As a first-round choice of the Vegas Golden Knights in the 2017 NHL Draft, Nick seemingly holds the distinct advantage in the sibling rivalry. Although Ryan is slated to be selected in the coming 2019 NHL Draft, Nick boasts the bragging rights — and will continue to do so if Ryan fails to hear his name called earlier than Nick did at 13th overall.

What’s more is that the elder Suzuki has two dynamite OHL seasons in-hand. In 2016-17, Suzuki potted a whopping 45 goals and 96 points for the Attack before adding another 42 goals and 100 points for Owen Sound last season. Further, Suzuki owns two William Hanley Trophies as the OHL’s Most Sportsmanlike Player — he’s collected just 32 penalty minutes thus far in his 192-game career.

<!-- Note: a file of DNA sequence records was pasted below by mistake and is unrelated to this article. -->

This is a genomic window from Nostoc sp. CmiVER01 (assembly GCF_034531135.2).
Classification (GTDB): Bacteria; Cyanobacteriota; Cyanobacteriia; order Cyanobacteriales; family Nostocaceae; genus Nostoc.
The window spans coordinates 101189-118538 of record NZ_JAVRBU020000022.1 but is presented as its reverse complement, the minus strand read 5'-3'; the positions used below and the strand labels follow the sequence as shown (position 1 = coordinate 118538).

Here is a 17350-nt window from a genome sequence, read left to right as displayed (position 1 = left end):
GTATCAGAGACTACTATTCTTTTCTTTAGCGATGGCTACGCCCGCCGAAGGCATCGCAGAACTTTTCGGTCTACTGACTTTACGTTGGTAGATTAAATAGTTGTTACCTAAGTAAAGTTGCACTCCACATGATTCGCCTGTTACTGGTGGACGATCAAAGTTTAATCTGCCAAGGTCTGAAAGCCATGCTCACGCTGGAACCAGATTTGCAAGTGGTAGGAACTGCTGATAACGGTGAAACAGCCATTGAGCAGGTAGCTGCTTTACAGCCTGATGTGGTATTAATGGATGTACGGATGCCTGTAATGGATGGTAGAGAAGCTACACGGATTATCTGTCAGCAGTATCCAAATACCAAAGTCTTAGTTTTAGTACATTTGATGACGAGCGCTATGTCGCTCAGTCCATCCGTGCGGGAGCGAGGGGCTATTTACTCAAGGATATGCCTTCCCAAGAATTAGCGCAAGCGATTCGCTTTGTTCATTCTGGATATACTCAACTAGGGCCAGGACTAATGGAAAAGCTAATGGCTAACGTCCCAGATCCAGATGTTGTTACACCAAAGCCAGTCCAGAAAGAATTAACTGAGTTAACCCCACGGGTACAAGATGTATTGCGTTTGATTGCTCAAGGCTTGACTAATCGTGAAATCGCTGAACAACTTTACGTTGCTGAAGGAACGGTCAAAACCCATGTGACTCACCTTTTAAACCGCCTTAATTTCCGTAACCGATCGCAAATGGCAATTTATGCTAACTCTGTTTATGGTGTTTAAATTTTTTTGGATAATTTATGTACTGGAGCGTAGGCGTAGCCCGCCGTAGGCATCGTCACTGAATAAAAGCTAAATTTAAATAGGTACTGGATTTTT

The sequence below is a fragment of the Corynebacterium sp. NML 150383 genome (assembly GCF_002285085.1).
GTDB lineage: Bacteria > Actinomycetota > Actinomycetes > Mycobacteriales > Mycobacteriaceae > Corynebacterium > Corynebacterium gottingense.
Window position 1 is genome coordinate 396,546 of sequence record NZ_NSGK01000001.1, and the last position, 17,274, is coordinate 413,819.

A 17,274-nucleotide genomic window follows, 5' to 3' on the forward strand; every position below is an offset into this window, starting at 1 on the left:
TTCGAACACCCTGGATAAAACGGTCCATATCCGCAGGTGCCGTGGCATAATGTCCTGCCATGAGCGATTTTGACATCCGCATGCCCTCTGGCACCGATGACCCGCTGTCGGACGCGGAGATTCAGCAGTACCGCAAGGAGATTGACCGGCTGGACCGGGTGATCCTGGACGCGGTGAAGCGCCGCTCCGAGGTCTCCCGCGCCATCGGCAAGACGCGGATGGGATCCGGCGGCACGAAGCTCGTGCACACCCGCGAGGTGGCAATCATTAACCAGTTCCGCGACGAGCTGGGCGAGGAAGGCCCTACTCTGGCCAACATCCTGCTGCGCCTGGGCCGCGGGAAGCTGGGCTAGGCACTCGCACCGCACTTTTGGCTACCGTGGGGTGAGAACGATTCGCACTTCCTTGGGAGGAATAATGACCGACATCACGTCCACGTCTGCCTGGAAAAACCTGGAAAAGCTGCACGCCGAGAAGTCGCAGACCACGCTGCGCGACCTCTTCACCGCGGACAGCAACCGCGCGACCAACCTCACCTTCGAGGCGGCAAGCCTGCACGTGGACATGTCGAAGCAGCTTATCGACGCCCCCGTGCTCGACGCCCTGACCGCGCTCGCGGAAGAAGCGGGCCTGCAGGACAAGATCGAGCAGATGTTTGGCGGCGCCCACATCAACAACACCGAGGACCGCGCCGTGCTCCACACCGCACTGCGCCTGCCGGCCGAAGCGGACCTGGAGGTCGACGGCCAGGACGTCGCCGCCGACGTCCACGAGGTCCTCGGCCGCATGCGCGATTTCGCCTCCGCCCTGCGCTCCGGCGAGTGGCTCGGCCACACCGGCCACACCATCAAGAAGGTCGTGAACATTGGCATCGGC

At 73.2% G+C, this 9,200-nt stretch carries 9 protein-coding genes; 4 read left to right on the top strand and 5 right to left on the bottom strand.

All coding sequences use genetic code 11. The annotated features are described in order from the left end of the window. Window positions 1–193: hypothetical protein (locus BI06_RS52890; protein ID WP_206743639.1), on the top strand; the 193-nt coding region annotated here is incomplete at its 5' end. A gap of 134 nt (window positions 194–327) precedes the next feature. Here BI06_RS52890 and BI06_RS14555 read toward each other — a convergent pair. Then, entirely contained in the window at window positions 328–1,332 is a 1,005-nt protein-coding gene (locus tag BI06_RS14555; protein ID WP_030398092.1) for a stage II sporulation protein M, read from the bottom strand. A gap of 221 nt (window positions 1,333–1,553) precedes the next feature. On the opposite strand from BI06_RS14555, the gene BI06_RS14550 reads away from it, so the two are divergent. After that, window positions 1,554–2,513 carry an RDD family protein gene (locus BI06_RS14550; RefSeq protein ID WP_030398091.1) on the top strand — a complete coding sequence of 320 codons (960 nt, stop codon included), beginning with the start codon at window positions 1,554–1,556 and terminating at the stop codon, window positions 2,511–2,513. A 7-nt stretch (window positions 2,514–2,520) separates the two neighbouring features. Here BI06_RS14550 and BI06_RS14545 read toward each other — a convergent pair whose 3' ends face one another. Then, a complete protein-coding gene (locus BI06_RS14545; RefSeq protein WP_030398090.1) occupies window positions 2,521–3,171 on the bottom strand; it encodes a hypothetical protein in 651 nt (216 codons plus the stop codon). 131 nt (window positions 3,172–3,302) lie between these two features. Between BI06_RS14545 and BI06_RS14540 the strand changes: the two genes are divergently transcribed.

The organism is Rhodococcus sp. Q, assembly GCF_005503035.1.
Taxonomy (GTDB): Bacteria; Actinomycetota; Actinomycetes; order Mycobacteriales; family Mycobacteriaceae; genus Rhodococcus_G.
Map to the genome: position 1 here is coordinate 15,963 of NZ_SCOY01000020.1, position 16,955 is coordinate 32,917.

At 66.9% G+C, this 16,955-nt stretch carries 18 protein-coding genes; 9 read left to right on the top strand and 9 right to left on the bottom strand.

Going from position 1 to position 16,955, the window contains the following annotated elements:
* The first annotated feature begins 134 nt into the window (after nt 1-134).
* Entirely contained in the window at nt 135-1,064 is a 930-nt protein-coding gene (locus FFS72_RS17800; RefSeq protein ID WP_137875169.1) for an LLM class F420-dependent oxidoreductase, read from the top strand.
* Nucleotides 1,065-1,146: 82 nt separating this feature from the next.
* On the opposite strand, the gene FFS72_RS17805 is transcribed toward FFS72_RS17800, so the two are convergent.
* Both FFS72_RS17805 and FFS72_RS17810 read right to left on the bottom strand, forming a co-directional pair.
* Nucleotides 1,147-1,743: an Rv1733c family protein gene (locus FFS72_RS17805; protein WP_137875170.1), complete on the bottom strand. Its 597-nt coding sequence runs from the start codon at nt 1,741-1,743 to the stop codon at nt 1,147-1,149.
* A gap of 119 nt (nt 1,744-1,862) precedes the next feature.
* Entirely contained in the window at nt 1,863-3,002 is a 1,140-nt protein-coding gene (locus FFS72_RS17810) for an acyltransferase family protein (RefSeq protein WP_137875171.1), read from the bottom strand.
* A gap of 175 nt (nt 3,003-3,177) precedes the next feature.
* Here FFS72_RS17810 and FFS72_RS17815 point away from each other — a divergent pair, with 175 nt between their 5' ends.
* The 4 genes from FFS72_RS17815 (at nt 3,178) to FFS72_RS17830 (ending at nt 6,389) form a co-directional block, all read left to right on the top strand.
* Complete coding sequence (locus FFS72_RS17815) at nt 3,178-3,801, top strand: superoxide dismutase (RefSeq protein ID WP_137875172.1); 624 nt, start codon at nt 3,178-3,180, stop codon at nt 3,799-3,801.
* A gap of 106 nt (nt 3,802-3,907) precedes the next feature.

Then, on the other hand, we have the younger of the two brothers.

Although he only has one OHL season under his belt, Ryan’s inaugural campaign was incredibly impressive and one which cemented the native of London, Ontario as a potential top-10 pick in the 2019 NHL Draft.

Despite drawing less ice time than he arguably would have garnered with different franchises throughout the OHL, the younger Suzuki made the most of his playing time as a rookie and was able to leave a lasting impression. As an immensely intelligent player, Suzuki’s playmaking abilities were regularly on full display — his willingness to saucer passes through traffic with success was a treat to watch.

Further, Suzuki established himself as a prospect who refuses to buckle under pressure. Routinely utilized on Barrie’s power-play and in high-pressure situations, Suzuki’s patience and willingness to wait for high-percentage scoring chances to develop helped to drive the Colts’ man-advantage — Barrie concluded the 2017-18 regular season with the OHL’s sixth-best power-play.